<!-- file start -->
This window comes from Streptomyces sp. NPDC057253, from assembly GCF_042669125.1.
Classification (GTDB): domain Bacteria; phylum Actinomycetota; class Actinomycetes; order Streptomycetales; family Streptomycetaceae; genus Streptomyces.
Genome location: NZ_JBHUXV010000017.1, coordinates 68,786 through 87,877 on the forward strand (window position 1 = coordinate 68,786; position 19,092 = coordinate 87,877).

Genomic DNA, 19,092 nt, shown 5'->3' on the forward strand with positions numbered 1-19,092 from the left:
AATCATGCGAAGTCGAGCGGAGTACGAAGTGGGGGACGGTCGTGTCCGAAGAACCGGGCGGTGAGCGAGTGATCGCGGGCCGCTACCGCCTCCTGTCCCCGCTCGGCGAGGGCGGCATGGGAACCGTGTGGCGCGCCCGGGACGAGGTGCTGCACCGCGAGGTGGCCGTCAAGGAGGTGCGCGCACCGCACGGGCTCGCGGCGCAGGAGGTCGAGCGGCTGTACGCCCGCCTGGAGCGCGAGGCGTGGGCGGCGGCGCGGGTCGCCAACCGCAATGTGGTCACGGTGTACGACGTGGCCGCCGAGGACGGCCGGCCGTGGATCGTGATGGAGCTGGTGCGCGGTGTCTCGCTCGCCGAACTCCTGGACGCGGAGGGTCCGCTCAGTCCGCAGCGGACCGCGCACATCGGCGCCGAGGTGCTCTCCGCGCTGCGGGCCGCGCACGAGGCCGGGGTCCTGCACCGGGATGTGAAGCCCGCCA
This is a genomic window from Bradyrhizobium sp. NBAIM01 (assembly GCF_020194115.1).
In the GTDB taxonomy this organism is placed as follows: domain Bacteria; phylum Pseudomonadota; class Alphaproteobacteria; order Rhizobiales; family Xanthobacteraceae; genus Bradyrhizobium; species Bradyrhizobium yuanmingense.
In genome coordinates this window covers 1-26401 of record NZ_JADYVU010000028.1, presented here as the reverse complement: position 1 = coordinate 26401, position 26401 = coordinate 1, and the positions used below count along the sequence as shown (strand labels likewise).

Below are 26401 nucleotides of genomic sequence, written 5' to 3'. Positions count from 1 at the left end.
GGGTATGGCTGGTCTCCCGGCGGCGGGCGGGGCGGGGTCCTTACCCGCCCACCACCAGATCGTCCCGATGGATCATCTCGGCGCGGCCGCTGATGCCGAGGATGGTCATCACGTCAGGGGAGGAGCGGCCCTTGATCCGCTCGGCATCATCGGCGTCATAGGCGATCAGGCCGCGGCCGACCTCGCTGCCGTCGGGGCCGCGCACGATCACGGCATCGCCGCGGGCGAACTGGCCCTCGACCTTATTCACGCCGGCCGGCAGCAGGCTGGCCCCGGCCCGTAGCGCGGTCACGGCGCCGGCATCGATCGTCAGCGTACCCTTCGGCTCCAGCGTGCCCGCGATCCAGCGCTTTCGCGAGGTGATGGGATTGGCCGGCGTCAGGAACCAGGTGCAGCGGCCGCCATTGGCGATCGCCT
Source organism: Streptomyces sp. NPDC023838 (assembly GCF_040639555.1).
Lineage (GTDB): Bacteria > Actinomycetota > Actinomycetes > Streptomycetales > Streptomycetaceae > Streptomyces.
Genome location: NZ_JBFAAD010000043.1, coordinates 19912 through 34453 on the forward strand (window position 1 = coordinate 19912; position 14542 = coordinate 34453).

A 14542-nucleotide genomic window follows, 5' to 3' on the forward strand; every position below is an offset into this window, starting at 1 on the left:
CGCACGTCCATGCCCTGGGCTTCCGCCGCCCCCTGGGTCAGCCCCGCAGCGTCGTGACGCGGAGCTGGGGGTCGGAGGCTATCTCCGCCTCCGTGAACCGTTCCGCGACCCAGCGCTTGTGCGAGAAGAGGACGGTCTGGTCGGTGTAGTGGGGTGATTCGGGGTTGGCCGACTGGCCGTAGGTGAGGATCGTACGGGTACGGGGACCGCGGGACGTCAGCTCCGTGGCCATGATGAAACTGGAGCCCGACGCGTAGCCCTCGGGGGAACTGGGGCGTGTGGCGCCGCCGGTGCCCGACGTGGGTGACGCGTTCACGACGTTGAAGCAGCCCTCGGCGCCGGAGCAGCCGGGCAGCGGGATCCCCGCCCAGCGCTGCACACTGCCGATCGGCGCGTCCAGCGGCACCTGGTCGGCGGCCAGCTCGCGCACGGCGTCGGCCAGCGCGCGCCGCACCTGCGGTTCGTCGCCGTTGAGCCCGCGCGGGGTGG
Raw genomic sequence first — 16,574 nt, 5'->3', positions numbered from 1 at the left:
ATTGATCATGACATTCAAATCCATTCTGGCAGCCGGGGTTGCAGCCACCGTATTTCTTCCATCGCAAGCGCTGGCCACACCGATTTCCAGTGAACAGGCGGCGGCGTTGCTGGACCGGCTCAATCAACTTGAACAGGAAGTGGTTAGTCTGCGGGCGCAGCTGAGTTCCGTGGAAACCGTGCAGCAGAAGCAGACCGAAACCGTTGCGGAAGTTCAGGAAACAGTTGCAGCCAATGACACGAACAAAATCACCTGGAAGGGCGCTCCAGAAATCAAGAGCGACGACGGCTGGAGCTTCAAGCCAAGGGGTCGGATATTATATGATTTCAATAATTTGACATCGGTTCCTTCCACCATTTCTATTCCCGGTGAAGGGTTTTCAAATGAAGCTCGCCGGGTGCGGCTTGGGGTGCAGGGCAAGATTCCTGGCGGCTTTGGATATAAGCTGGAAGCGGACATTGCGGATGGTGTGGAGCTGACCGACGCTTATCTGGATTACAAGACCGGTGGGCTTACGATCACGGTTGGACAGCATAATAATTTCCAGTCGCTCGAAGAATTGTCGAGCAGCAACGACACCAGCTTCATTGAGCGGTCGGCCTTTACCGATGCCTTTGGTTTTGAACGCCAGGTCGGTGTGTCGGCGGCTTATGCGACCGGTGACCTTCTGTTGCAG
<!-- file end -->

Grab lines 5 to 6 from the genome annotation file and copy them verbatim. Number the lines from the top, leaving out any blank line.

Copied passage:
AATCATGCGAAGTCGAGCGGAGTACGAAGTGGGGGACGGTCGTGTCCGAAGAACCGGGCGGTGAGCGAGTGATCGCGGGCCGCTACCGCCTCCTGTCCCCGCTCGGCGAGGGCGGCATGGGAACCGTGTGGCGCGCCCGGGACGAGGTGCTGCACCGCGAGGTGGCCGTCAAGGAGGTGCGCGCACCGCACGGGCTCGCGGCGCAGGAGGTCGAGCGGCTGTACGCCCGCCTGGAGCGCGAGGCGTGGGCGGCGGCGCGGGTCGCCAACCGCAATGTGGTCACGGTGTACGACGTGGCCGCCGAGGACGGCCGGCCGTGGATCGTGATGGAGCTGGTGCGCGGTGTCTCGCTCGCCGAACTCCTGGACGCGGAGGGTCCGCTCAGTCCGCAGCGGACCGCGCACATCGGCGCCGAGGTGCTCTCCGCGCTGCGGGCCGCGCACGAGGCCGGGGTCCTGCACCGGGATGTGAAGCCCGCCA
This is a genomic window from Bradyrhizobium sp. NBAIM01 (assembly GCF_020194115.1).